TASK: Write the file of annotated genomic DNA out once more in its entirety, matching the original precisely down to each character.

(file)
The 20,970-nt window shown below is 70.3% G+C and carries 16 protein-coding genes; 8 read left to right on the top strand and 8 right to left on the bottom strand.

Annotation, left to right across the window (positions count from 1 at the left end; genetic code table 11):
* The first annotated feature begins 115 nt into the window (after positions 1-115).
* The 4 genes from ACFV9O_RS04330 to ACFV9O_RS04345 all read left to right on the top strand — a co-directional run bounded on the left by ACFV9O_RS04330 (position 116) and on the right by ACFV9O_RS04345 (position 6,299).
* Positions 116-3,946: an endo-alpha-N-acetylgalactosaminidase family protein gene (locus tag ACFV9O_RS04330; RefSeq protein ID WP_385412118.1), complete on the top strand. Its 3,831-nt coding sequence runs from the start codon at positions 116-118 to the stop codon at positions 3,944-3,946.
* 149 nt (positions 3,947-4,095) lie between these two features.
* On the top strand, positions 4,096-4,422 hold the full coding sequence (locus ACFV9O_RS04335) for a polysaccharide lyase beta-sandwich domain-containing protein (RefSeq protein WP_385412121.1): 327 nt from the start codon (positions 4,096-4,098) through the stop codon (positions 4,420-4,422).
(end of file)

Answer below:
The 20,970-nt window shown below is 70.3% G+C and carries 16 protein-coding genes; 8 read left to right on the top strand and 8 right to left on the bottom strand.

Annotation, left to right across the window (positions count from 1 at the left end; genetic code table 11):
* The first annotated feature begins 115 nt into the window (after positions 1-115).
* The 4 genes from ACFV9O_RS04330 to ACFV9O_RS04345 all read left to right on the top strand — a co-directional run bounded on the left by ACFV9O_RS04330 (position 116) and on the right by ACFV9O_RS04345 (position 6,299).
* Positions 116-3,946: an endo-alpha-N-acetylgalactosaminidase family protein gene (locus tag ACFV9O_RS04330; RefSeq protein ID WP_385412118.1), complete on the top strand. Its 3,831-nt coding sequence runs from the start codon at positions 116-118 to the stop codon at positions 3,944-3,946.
* 149 nt (positions 3,947-4,095) lie between these two features.
* On the top strand, positions 4,096-4,422 hold the full coding sequence (locus ACFV9O_RS04335) for a polysaccharide lyase beta-sandwich domain-containing protein (RefSeq protein WP_385412121.1): 327 nt from the start codon (positions 4,096-4,098) through the stop codon (positions 4,420-4,422).